42. Sub-section 21 of Section 5 of the KLR Act, which deals with prohibition of leases, is made inapplicable in respect of creation or continuance of lease by a soldier. In other words, while sub-section (1) of Section 5 of the KLR Act prohibits creation or continuance of a lease in general, sub-section(2) of Section 5 of the KLR Act enables a soldier or a seaman to create or continue a lease while he is serving as a soldier or a seaman within three months before he became a soldier.

Section 15 of the KLR Act enables a soldier or a seaman who had created or continued the lease to resume the land from a tenant or a protected tenant, provided he establishes that he bona fide requires the Jand to cultivate personally and he had issued a notice in that regard.

These provisions in the KLR Act deal with the lease created by a soldier or a seaman and his right to resume thesame in the prescribed manner. This can be done if the lease is in writing.

Sub-section (3) of Section 5 of the KLR Act makes it clear that whenever a lease is granted by a soldier or a sea-man it should be in writing.

43. It was contended by Sri Mandagi, appearing for Respondent 3, 4(a) and 5, that the contention put forward by the petitioner is not applicable to the facts of the case. Firstly, it t's because the lease is not in writing and secondly because it is not a proceeding for resumption under Section 15 of the KLR Act and thirdly because the petitioner has not placed any material to show that he was a soldier.

44. As mentioned above, the petitioner has, in his objection statement before the Land Tribunal, stated that he was a soldier. But, for reasons best known to him, he did not place any materialand did not take this plea in this Writ Petition. Virtually, he has abandoned his claim as a soldier. It is not disputed that the lease is not in writing.

45. However, it was argued by Shri Shirgurkar, appearing for the petitioner, that the requirement, of a lease being in writing, is applicable only to the first lease and not to leases which are continued by a soldier. This argument was developed because the facts and circumstancesin this case show that the original lease was by the family and, thereafter, in a family partition in January 1961, the lands were allotted to the petitioner. It was for this reason that Sri Shirgurkar argued, that so far as the petitioner is concerned he had only continued the lease and therequirement of the lease being in writing is not necessary for continuing lease. It is difficult to accept such a contention.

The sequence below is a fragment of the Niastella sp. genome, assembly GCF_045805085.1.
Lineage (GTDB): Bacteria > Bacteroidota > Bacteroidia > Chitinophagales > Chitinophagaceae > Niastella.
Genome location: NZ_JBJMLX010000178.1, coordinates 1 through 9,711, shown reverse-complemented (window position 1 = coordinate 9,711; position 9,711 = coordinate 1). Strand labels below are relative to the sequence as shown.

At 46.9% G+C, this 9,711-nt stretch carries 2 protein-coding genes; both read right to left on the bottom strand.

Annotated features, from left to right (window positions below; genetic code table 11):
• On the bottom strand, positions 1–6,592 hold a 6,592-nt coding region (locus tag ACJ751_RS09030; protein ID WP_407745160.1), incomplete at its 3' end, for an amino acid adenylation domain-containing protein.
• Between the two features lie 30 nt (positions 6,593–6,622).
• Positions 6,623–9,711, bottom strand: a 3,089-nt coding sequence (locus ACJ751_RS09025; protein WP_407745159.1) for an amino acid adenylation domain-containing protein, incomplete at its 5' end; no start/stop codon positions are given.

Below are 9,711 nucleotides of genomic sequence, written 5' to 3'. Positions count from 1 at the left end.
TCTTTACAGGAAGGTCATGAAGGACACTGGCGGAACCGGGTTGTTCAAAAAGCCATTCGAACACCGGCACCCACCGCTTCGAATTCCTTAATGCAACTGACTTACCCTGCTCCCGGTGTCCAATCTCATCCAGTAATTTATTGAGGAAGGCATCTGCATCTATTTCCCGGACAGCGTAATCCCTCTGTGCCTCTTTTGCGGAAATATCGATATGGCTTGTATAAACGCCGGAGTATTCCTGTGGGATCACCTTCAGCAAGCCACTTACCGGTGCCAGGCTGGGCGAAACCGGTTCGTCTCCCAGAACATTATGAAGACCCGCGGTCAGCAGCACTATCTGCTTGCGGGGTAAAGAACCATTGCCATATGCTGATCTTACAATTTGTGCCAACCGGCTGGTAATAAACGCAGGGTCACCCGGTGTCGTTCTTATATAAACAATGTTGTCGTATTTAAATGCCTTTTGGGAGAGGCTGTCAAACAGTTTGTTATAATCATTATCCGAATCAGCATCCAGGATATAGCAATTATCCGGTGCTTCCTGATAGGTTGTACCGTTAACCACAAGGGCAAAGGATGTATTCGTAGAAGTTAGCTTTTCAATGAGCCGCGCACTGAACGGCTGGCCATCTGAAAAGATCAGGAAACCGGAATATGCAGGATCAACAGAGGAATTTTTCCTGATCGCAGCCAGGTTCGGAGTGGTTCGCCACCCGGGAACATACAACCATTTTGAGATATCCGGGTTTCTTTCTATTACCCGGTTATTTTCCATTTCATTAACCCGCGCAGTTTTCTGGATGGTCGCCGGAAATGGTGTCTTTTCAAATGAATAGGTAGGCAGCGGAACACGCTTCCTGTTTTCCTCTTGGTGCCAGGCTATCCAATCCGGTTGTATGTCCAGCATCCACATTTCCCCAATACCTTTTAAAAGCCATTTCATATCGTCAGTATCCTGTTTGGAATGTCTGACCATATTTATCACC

46. Sub-section (3) of Section 5 of the KLR Act makes it mandatory for every lease that is created under sub-section (2) to be in writing. Sub-section (2) of Section 5 of the KLR Act contemplates the leases that are created or the leases that are continued. In either case, whether the lease is created or continued, it only results in the grant of a lease. Therefore, on the wording of sub-section (3) of Section 5 of the KLR Act, the only construction that is possible is that a lease granted by a soldier or a seaman, whether it is created or continued, must be in writing.

47. Shri Shirgurkar, appearing for the petitioner, however maintained that the Land Tribunal has not dealt with this aspect of the matter and, since it requires an investigation on facts, the matter should be remitted to the Land Tribunal.

48. I would have acceded to this request, provided some material had been placed by the petitioner to justify that this plea has some substance. As stated above, barring mentioning in the objection statement before the Land Tribunal, there is nothing to indicate that the petitioner has pursued this stand. The Writ Petition is silent about the petitioner being a soldier. Respondent-3 has vehemently contended that the petitioner was not a soldier and he had been discharged by the Department. I express no opinion on this factual issue since the petitioner had not invited the Land Tribunal to give an adjudication and no material has been placed by the petitioner in this Court to establish that he was a soldier or a seaman on the date on which the application for grant of occupancy rights was filed by Respondents 3 & 5.

49. In this view of the matter, I am of the view that this Petition has to fail. Accordingly, I make the following :

The rule is discharged. The Writ Petition is dismissed.